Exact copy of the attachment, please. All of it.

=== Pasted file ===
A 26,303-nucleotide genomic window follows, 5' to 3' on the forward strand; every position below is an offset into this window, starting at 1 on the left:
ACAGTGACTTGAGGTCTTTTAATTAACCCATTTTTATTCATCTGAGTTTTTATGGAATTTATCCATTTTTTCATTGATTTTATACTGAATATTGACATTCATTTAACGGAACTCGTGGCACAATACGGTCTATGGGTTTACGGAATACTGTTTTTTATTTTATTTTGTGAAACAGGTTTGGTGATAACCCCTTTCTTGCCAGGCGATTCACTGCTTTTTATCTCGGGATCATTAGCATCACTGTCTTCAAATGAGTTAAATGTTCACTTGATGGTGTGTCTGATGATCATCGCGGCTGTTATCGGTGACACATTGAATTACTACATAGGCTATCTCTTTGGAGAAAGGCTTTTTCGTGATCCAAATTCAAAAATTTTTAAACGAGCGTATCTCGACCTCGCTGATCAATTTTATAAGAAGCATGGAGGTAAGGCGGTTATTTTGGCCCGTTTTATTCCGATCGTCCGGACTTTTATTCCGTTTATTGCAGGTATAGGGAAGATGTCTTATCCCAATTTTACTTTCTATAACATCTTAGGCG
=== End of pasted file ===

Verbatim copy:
A 26,303-nucleotide genomic window follows, 5' to 3' on the forward strand; every position below is an offset into this window, starting at 1 on the left:
ACAGTGACTTGAGGTCTTTTAATTAACCCATTTTTATTCATCTGAGTTTTTATGGAATTTATCCATTTTTTCATTGATTTTATACTGAATATTGACATTCATTTAACGGAACTCGTGGCACAATACGGTCTATGGGTTTACGGAATACTGTTTTTTATTTTATTTTGTGAAACAGGTTTGGTGATAACCCCTTTCTTGCCAGGCGATTCACTGCTTTTTATCTCGGGATCATTAGCATCACTGTCTTCAAATGAGTTAAATGTTCACTTGATGGTGTGTCTGATGATCATCGCGGCTGTTATCGGTGACACATTGAATTACTACATAGGCTATCTCTTTGGAGAAAGGCTTTTTCGTGATCCAAATTCAAAAATTTTTAAACGAGCGTATCTCGACCTCGCTGATCAATTTTATAAGAAGCATGGAGGTAAGGCGGTTATTTTGGCCCGTTTTATTCCGATCGTCCGGACTTTTATTCCGTTTATTGCAGGTATAGGGAAGATGTCTTATCCCAATTTTACTTTCTATAACATCTTAGGCG